The landlord’s argument sought to assert the exemption’s semantics over its substance. It was, of course, technically accurate that, while the apartment in question was previously rent-controlled from 1981 through 2008, as the landlord obtained a new “certificate of occupancy” in 2009, the new certificate was clearly issued after 1995. However, after acknowledging that it was authorized to disregard plain language in favor of harmonizing the exemption with its broader purpose, the court considered that, e.g., the rent ordinances of Los Angeles, Oakland and San Francisco specifically extend the exemption only to new certificates of occupancy, and concluded that it was reasonable to apply the exemption only to the first certificate of occupancy that created new residential units. In other words, the California Legislature meant for the §1954.52(a)(1) exemption to apply to either new construction or repurposed buildings. In either case, the landlord is increasing the supply of residential dwelling units, and she should be rewarded for doing so. But a mere “change” in use – from one kind of residential unit to another – does not achieve the goal of the exemption.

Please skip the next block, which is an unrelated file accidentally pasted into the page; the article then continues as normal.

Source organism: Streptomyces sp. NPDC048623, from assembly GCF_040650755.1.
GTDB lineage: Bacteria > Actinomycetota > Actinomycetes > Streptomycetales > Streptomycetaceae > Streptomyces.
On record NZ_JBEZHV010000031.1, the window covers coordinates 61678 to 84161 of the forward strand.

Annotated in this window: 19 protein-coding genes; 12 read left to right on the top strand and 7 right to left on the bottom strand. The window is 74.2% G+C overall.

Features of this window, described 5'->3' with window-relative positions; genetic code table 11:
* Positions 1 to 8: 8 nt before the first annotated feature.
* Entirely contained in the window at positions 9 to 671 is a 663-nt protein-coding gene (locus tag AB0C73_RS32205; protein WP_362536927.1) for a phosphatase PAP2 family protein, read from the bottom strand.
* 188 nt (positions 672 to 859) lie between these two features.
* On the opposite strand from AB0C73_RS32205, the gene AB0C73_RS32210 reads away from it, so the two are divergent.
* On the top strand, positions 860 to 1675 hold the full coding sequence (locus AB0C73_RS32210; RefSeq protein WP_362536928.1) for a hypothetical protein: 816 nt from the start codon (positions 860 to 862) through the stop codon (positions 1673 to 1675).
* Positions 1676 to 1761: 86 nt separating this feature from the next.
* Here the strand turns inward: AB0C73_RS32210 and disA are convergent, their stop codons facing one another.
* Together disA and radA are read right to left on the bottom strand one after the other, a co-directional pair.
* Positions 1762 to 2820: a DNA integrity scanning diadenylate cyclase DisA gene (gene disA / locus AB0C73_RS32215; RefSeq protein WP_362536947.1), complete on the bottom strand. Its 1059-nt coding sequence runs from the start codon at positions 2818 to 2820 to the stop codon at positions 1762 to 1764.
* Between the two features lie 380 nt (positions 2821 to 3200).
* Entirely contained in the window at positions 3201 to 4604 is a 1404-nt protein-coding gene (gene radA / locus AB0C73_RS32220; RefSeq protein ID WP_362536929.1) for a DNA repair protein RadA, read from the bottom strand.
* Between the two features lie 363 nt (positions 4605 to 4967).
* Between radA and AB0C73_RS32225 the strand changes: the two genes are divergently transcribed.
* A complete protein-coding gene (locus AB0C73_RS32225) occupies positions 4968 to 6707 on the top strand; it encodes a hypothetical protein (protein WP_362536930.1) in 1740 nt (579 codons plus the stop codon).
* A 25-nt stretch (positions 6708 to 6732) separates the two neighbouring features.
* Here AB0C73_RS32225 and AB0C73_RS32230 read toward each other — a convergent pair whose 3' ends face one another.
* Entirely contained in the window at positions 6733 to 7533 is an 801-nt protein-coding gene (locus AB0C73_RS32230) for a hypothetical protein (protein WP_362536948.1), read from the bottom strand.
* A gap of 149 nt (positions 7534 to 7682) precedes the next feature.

And this legislative intent was reaffirmed by the 2002 Amendment to Costa-Hawkins. Prior to 2002, wily landlords were using the third exemption from rent control in Costa-Hawkins – for separately alienable units – to obtain all the permits for conversion of rent-controlled apartment buildings to condominiums, availing themselves of the “separately alienable” exemption, but never actually alienating – i.e., never actually selling the condominiums to owner-occupiers, as an affordable housing alternative. They achieved the best of both worlds – multi-unit dwellings, occupied entirely by renters, but without rent increase limitations.

The California Legislature closed this “loophole” in a 2002 amendment to Costa-Hawkins, by withholding the exemption from condominiums, unless the condominium unit was sold separately to a “bona fide purchaser for value” or else the subdivider sold every other unit except one, and she lived in that unit for at least a year.

The court in Burien, LLC stressed that the 2002 amendment would have no purpose if a landlord merely had to obtain a pretextual “certificate of occupancy” based on a condo-conversion: if a landlord received a new certificate of occupancy, based on a change in use, she would necessarily meet the exemption under the landlord’s interpretation of §1954.52(a)(1), without either the bona fide purchaser requirement or the one-year-residence requirement of §1954.52(a)(3)(B)(ii).